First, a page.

Rabbis condition divorce on nixing rape complaint
The Jerusalem Rabbinical Court arranged a divorce that included a condition saying the wife would not file a complaint with the police regarding “events of the past,” a reference to her claims that her husband raped and beat her.
The Mavoi Satum divorce-rights organization now representing the woman has filed a complaint with the Attorney-General’s Office asking it to open an investigation of the presiding rabbinical judges for extortion and interference with investigative procedures.
The couple in question divorced in February 2016. During the divorce process, the wife alleged that her husband was violent toward her and their children and that he had raped her.
Her husband denied her allegations and the rabbinical court said there was not enough evidence to support her claims.
However, the husband insisted as part of the divorce agreement
that the wife agree to not file a complaint with the police about the claims, referred to in the court document as “events of the past.”
The document also required the woman to agree to transfer the divorce settlement file from the family court where it was being conducted to the rabbinical court.
The woman has said she consented to sign the agreement after being pressured to do so by the presiding rabbinical judges, Rabbis Yosef Goldberg, David Bardugo and Mordechai Ralbag, out of a fear that if she did not agree she would be denied a divorce by her husband.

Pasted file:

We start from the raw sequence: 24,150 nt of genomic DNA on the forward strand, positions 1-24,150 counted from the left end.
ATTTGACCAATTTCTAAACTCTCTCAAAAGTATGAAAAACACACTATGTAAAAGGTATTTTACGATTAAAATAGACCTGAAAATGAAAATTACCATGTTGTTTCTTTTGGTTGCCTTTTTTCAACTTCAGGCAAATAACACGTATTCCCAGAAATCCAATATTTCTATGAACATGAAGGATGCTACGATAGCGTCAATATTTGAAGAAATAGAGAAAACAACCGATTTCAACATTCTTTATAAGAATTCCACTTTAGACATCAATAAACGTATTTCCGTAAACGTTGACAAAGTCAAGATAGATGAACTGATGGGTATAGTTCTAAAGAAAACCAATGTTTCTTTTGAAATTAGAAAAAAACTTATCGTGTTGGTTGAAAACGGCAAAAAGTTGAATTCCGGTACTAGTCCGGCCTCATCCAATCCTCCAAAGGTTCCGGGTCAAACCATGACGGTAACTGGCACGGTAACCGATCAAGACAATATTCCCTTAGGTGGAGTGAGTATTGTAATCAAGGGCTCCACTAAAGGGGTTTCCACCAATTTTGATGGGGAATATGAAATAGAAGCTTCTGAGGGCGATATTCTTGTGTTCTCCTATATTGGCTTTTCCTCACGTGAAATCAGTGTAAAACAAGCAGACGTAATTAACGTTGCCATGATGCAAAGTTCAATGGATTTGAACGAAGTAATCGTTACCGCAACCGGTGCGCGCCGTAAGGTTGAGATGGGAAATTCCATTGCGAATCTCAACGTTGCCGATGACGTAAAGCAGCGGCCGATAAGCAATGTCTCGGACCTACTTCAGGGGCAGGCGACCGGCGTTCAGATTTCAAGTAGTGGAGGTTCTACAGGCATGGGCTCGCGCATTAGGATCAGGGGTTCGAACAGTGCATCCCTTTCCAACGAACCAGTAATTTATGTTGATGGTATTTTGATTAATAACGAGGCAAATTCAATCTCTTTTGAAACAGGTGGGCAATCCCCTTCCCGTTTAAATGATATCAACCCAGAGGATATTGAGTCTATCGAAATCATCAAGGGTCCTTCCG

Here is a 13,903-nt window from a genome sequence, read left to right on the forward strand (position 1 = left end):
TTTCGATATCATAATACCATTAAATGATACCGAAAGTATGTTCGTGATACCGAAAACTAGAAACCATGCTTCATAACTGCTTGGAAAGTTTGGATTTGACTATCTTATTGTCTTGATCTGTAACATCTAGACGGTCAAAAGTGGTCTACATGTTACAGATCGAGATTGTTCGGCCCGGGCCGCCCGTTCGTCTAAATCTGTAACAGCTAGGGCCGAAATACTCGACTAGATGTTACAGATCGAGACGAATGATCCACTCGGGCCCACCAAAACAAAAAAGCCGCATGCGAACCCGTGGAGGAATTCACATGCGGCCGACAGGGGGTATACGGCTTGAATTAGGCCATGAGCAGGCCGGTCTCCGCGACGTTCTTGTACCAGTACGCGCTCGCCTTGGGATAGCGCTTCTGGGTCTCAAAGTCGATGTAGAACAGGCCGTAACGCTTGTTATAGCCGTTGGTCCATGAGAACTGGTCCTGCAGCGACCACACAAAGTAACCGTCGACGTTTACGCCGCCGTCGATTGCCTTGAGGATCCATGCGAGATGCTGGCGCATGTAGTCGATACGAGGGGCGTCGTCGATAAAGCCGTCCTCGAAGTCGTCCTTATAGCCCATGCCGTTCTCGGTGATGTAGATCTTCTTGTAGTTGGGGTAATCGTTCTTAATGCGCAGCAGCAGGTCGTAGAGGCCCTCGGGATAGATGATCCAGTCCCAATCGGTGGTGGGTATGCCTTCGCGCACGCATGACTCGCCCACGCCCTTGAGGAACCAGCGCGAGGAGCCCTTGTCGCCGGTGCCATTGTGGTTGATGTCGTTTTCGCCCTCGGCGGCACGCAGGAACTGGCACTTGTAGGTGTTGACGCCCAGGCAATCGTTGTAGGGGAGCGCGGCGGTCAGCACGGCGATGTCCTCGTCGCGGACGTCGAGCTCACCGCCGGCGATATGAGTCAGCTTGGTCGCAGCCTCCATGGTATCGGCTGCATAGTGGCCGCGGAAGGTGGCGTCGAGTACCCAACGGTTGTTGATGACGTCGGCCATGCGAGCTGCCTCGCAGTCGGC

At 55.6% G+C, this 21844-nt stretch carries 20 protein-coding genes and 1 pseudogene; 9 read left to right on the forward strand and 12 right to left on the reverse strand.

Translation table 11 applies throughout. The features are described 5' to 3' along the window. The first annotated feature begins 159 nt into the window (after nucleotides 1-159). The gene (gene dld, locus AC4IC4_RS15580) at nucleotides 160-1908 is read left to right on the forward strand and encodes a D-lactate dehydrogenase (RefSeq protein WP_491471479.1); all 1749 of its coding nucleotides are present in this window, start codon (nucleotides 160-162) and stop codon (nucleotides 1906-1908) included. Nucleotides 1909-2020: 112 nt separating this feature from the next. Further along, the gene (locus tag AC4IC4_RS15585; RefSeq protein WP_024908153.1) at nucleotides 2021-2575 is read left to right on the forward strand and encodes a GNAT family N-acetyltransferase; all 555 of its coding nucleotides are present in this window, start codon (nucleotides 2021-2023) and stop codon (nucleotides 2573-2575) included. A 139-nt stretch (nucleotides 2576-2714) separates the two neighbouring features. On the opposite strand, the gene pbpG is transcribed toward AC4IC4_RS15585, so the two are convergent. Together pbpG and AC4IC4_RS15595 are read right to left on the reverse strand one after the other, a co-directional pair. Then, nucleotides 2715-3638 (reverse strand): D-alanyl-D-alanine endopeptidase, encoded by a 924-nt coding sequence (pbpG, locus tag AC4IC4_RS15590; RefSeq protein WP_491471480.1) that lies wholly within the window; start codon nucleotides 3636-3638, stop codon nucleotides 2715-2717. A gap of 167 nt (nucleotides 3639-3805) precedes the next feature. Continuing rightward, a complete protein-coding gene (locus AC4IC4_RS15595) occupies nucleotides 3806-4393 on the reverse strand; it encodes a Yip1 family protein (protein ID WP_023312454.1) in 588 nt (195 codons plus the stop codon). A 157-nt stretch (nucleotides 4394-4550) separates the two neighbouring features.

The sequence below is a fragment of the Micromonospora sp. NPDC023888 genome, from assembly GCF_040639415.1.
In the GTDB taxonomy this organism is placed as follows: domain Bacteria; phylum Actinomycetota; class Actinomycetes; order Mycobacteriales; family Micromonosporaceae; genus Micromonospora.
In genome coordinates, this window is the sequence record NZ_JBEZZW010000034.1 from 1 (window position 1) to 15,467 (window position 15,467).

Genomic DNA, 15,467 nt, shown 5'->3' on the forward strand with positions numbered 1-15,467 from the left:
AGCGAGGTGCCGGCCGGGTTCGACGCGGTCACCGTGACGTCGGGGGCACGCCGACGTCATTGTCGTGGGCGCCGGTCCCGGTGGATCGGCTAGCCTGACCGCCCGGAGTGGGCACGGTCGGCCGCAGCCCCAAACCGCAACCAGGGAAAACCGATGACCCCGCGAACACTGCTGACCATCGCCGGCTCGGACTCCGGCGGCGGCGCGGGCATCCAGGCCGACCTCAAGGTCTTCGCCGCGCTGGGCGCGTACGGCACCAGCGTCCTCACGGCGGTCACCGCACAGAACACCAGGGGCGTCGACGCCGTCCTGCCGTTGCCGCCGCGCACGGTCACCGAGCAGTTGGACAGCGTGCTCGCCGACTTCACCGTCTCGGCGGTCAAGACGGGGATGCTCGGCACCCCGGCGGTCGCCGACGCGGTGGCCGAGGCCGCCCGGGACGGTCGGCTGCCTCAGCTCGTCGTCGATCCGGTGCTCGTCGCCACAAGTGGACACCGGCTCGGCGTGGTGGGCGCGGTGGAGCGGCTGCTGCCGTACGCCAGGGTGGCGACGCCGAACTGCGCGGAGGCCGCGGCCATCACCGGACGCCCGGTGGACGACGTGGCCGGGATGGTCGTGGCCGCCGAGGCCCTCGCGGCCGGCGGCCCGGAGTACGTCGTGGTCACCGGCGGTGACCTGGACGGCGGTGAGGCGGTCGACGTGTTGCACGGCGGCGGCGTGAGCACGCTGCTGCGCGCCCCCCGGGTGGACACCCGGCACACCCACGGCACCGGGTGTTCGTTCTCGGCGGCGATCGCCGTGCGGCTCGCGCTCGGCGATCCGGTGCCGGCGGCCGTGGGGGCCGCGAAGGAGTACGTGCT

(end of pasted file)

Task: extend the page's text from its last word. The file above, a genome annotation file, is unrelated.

Jewish law requires that for a divorce to be valid, the husband must agree to give the divorce and the wife must accept it.
There are currently thousands of cases of divorce refusal, in many of which the women have been denied a divorce for years.
Mavoi Satum took up the woman’s case and after seeing the agreement, the organization’s director, attorney Batya Kehana-Dror, said it was illegal and filed a complaint with the Attorney-General’s Office to investigate the rabbinical judges for their conduct.
“The rabbinical court not only denied the right of the woman to complain to the police and encouraged her to conceal information which she is obligated to provide, but also established it within an official court ruling.
It seemingly encouraged and approved interfering with investigative procedures and extortion,” said Kehana-Dror.
“This ruling has severe consequences, including encouraging violence in the family, when criminal husbands know that the rabbinical court can silence a woman and demand that they not file complaints as a condition of divorce.”
The Rabbinical Courts Administration said in response that well-qualified lawyers, including the woman’s, had drawn up the agreement and that the content of the agreement had been agreed to by both the husband and wife.
“Evidence supporting the claims of rape and violence was not provided to the rabbinical judge [Goldberg], but he believed that there was a severe chance that the woman could be chained [refused a divorce].
Therefore, after ensuring that the woman willingly agreed to the content of the agreement and that she understood the meaning of the agreement and its contents, he thought it better to approve the agreement without interfering in the issue of a police complaint, than to put the woman in danger of being refused a divorce.”
The rabbinical court’s response also took aim at Kehana-Dror, saying the case had only been “raised from the depths” because of her “struggle against the rabbinical courts.” •